Going Green in Interiors – JD Institute
Our country has a vision for Green Building Environment by 2025.As part of this Vision, we have IGBC (The Indian Green Building Council). Environmentally sustainable and green principles though is seen as a major issue in Interiors today, still in real practice, the use is limited especially when it comes to material selection. This is mainly due to the lack of choice of environmentally sustainable and green materials in the retail market. JD Institute of Fashion Technology believes in contributing to the society, we train and impart knowledge to our students on contributing and innovating environmental friendly and sustainable products.
The retail sellers have limited knowledge about sustainable and green materials and are hence reluctant to promote the same due to the low demand for such materials in the market. From the client or end user perspective, even for a residential project, a material which is not available in the market or is time-consuming for procurement is a deterrent in the selection of sustainable and green materials. If one looks at the choice of sustainable and green materials available in the retail market then we can clearly understand the gap between the retail sellers, architects, interior designers and end users on the sustainable and green materials. This gap between theory and practice is coined as “sustainable gap” quoted by the eminent researcher (Steig, 2006).
However, there are quite a few interior designers and clients who use sustainable and green materials which they source from environment sustainable specialist and from the various database instead of going to the retail market as this will be time-consuming. An excellent example of Green building and Interiors is Infosys Limited, Mysore.
Sustainability was the main concept here and the same has been developed in five key areas of Sustainable site development, water savings, energy efficiency, material selection and Indoor environmental quality. Interior design is a very fast field and when the focus is on Commercial interiors, we see a total change every 5 to 7 years in the furniture and fittings. This change is brought about to match their interiors with the changing needs of society and end users. This can lead up to a huge cost if sustainable materials were not used. There is now a special need where we need to educate our young design students about the importance of environmentally sustainable and green materials.
‘Environmentally sustainable’ and ‘green’ though are used interchangeably in practice there is a difference in both. ‘Green’ refers to the people issues, people safety and health in interior spaces and environmentally sustainable is a more global approach. It is the welfare of our planet, to safeguard it for our future generations too. Hence it is a need for an interior designer to be aware of Green interiors and materials. Few Green and sustainable materials that can be used in interiors are for fabrics, window treatments, floorings, wall and ceilings.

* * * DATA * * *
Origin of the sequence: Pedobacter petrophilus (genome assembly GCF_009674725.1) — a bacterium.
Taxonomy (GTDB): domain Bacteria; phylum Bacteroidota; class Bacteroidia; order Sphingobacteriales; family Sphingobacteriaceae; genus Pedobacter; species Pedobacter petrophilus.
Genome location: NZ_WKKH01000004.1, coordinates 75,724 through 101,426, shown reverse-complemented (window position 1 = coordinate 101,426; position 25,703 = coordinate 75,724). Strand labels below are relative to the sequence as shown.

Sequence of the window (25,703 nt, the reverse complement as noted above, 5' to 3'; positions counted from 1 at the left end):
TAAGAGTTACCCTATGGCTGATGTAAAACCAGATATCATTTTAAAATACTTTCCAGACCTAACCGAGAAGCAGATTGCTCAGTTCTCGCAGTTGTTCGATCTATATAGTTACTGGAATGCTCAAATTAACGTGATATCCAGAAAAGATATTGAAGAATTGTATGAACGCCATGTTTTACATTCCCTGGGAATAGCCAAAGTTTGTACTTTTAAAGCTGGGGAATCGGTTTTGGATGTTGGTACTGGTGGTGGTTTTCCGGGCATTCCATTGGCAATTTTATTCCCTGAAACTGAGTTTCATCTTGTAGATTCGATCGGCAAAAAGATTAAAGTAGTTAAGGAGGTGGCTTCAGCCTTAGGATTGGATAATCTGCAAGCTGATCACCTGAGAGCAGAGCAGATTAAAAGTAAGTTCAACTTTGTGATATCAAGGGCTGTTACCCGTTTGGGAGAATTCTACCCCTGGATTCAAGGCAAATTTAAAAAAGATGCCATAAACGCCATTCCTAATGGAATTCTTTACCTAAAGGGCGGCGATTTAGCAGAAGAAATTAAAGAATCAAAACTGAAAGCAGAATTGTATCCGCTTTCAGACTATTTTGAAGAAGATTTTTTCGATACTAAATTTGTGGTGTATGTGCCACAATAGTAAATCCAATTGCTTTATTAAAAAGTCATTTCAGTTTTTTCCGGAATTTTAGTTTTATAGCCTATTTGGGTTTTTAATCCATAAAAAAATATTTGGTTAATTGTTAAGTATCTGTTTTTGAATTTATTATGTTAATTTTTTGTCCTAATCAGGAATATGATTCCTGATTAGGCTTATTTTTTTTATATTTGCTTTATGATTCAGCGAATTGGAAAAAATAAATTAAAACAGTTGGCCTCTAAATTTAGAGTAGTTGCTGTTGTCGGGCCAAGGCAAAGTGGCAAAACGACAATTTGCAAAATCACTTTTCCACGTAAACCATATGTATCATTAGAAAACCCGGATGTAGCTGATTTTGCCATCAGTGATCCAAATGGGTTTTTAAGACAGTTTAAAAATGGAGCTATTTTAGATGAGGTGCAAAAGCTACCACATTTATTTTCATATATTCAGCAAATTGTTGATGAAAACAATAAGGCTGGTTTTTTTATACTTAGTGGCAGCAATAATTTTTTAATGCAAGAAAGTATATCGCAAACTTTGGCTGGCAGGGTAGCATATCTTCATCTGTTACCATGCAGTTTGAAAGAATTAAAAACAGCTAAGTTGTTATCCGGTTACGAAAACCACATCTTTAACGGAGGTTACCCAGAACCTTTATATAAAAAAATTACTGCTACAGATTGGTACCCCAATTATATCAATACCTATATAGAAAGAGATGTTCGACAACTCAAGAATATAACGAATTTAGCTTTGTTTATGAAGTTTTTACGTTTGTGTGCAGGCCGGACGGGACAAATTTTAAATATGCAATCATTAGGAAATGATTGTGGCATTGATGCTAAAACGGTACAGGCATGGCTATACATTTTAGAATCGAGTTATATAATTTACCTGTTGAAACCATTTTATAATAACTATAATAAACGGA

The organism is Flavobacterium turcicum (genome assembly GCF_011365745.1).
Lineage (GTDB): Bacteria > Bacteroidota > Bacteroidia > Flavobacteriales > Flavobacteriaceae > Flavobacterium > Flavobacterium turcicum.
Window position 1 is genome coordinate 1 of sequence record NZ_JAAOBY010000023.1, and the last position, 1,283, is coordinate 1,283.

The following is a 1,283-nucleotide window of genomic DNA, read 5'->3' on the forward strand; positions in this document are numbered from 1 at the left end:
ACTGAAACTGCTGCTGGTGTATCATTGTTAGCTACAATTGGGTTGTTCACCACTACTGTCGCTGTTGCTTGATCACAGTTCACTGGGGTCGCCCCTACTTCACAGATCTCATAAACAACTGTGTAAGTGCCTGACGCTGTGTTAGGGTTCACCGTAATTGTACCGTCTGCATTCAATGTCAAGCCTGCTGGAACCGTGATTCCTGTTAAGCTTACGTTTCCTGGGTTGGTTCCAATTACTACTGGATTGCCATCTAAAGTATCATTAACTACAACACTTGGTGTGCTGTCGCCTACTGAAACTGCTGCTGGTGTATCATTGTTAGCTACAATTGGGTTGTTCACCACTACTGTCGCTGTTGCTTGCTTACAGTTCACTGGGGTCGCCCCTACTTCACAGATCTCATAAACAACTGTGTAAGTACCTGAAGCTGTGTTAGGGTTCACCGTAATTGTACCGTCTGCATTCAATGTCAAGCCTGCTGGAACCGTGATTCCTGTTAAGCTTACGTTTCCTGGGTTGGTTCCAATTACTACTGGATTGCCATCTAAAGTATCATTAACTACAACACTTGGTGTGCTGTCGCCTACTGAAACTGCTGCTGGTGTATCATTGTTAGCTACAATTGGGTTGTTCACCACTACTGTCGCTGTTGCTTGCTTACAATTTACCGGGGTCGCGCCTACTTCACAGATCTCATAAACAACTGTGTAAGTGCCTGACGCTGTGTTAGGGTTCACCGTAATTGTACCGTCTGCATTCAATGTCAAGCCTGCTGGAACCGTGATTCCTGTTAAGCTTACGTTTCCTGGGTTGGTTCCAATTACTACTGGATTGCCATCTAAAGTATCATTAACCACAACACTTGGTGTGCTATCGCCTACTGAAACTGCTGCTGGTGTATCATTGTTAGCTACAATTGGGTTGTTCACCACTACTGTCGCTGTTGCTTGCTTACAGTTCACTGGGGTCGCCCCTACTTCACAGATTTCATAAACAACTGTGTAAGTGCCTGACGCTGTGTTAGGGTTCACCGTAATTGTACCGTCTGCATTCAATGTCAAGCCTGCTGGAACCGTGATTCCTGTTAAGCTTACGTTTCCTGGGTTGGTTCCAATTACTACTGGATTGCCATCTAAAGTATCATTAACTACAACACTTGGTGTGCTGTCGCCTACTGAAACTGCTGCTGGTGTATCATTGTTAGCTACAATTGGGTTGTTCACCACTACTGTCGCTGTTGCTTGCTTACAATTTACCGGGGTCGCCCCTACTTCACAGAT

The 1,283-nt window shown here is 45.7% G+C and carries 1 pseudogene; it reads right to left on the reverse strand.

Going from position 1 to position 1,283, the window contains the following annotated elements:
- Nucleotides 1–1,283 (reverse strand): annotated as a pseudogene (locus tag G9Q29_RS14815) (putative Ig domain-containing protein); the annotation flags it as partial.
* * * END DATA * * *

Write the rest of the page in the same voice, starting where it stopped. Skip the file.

To elaborate on Fabrics ie, green and sustainable fabrics one need to keep in mind that no harmful chemicals were used in its manufacture as these chemicals can run when washed and can leach into the water supply or absorbed by human skin etc. The fabric needs to be from a renewable source and the longevity or lifespan of the product needs to be high. Long lasting is environment-friendly as it needs less maintenance. It also needs to be biodegradable. Example, organic cotton, organic linen, bamboo, hemp, soy fibre etc. Animal fibres include wool, cashmere, and camel hair, silk. Some fibres are spun from plastic and industrial waste. This diverts landfills and the product is recycled. For window treatments, we can use natural grass, hemp which is high resistance to UV rays. Bamboo, FSC timber blinds etc. are also used for windows. Hardwood flooring can have replaced with reclaimed wood, Bamboo, cork linoleum, rubber etc. Natural stone, carpets can be made from bamboo and hemp. Paints used shall be non-VOC and water based. For flooring tiles, glass, ceramic or porcelain can be used. Planning the interior spaces utilizing maximum natural light can save on electricity. The strategy adopted should not only be Green but to go beyond green.
Once our future Interior designers are ready with the information on available materials, procurement details and technical data they will be in a better position to design for clients incorporating a change in traditional design approach. An approach that would involve energy saving, reduce emissions, harmful mental and physical health of clients, environmental pollution apart from focusing on fashion, luxury and design. (Yang.et.al 2011).
JD, being one of the top institutes for Interior Design in India, believes in having green elements in Interior. Our Interior design course details are designed by our industry experts to make sure the JEDIIIANS are taught the importance of taking a step and being the change by providing for the future generation.